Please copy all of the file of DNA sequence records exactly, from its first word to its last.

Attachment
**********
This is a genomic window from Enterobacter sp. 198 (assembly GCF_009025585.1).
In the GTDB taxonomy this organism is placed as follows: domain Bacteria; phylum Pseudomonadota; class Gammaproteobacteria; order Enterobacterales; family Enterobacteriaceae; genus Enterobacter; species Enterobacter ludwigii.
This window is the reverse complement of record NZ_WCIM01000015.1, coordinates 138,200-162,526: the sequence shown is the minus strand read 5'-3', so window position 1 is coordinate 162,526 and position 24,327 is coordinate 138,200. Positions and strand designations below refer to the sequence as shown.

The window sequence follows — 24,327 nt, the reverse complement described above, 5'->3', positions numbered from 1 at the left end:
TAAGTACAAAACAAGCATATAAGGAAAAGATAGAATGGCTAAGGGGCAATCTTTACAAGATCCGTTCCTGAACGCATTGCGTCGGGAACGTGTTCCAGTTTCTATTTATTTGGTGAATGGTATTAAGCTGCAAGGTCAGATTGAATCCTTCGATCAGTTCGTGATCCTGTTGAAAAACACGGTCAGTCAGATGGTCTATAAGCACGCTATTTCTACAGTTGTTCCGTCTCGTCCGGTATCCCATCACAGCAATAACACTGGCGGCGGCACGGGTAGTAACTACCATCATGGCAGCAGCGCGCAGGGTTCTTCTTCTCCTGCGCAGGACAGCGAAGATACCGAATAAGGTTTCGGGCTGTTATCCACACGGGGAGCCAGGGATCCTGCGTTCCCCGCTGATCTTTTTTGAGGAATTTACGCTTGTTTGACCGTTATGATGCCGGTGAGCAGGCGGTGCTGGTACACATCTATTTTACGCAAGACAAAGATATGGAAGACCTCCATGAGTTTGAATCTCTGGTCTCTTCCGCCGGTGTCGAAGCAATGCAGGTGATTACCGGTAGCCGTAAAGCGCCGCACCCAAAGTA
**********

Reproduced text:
This is a genomic window from Enterobacter sp. 198 (assembly GCF_009025585.1).
In the GTDB taxonomy this organism is placed as follows: domain Bacteria; phylum Pseudomonadota; class Gammaproteobacteria; order Enterobacterales; family Enterobacteriaceae; genus Enterobacter; species Enterobacter ludwigii.
This window is the reverse complement of record NZ_WCIM01000015.1, coordinates 138,200-162,526: the sequence shown is the minus strand read 5'-3', so window position 1 is coordinate 162,526 and position 24,327 is coordinate 138,200. Positions and strand designations below refer to the sequence as shown.

The window sequence follows — 24,327 nt, the reverse complement described above, 5'->3', positions numbered from 1 at the left end:
TAAGTACAAAACAAGCATATAAGGAAAAGATAGAATGGCTAAGGGGCAATCTTTACAAGATCCGTTCCTGAACGCATTGCGTCGGGAACGTGTTCCAGTTTCTATTTATTTGGTGAATGGTATTAAGCTGCAAGGTCAGATTGAATCCTTCGATCAGTTCGTGATCCTGTTGAAAAACACGGTCAGTCAGATGGTCTATAAGCACGCTATTTCTACAGTTGTTCCGTCTCGTCCGGTATCCCATCACAGCAATAACACTGGCGGCGGCACGGGTAGTAACTACCATCATGGCAGCAGCGCGCAGGGTTCTTCTTCTCCTGCGCAGGACAGCGAAGATACCGAATAAGGTTTCGGGCTGTTATCCACACGGGGAGCCAGGGATCCTGCGTTCCCCGCTGATCTTTTTTGAGGAATTTACGCTTGTTTGACCGTTATGATGCCGGTGAGCAGGCGGTGCTGGTACACATCTATTTTACGCAAGACAAAGATATGGAAGACCTCCATGAGTTTGAATCTCTGGTCTCTTCCGCCGGTGTCGAAGCAATGCAGGTGATTACCGGTAGCCGTAAAGCGCCGCACCCAAAGTA